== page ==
Clinical reasoning. Instructor resources



Publication Details

Levett-Jones, T., Hoffman, K., Bourgeois, S. R., Kenny, R., Dempsey, J., Hickey, N., Hunter, S., Jeong, S., Norton, C., Roche, J., Arthur, C., Lapkin, S. & Jeffrey, K. (2009). Clinical reasoning. Instructor resources. University of Newcastle: School of Nursing and Midwifery Faculty of Health, University of Newcastle.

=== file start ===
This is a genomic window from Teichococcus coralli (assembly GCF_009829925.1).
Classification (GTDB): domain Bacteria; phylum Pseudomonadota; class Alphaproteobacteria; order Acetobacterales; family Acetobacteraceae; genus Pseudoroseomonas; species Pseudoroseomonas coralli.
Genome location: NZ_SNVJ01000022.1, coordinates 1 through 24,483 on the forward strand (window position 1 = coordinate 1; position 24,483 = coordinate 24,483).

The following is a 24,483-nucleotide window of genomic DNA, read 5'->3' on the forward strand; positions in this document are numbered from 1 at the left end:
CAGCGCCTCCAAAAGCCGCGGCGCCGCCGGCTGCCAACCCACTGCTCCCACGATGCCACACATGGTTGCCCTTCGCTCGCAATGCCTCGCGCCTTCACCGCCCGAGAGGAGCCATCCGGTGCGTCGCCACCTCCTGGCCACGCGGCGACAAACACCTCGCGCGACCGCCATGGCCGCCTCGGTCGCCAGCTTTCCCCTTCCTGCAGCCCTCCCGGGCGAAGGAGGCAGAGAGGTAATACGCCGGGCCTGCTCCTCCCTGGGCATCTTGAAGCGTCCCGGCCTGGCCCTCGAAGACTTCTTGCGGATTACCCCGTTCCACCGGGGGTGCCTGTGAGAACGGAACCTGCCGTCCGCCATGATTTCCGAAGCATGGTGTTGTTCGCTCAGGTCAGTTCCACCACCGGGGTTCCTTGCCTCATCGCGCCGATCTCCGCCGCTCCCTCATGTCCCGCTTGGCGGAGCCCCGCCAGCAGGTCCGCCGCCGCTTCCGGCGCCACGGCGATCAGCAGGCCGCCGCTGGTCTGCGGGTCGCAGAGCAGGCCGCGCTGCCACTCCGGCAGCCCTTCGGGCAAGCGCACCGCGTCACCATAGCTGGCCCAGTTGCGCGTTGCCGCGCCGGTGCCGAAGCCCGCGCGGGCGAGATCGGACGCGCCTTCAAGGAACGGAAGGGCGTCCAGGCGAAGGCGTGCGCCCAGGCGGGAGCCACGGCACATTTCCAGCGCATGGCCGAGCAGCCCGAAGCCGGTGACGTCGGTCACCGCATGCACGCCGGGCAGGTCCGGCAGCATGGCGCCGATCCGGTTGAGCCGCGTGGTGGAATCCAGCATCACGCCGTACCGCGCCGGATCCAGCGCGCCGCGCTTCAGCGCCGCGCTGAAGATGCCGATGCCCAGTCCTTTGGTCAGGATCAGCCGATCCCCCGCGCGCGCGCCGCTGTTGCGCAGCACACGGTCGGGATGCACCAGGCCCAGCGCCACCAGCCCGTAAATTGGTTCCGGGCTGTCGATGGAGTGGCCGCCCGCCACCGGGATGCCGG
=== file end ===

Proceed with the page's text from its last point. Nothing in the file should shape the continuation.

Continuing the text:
In the literature the terms clinical reasoning, clinical judgment, problem solving, decision making and critical thinking are often used interchangeably. In this learning package we use the term clinical reasoning to describe the process by which nurses (and other clinicians) collect cues, process the information, come to an understanding of a patient problem or situation, plan and implement interventions, evaluate outcomes, and reflect on and learn from the process (Hoffman, 2007; Kraischsk & Anthony, 2001; Laurie et al., 2001). The clinical reasoning process is dependent upon a critical thinking 'disposition' (Scheffer & Rubenfeld, 2000) and is influenced by a person's attitude, philosophical perspective and preconceptions (McCarthy, 2003). Clinical reasoning is not a linear process but can be conceptualised as a series or spiral of linked and ongoing clinical encounters.

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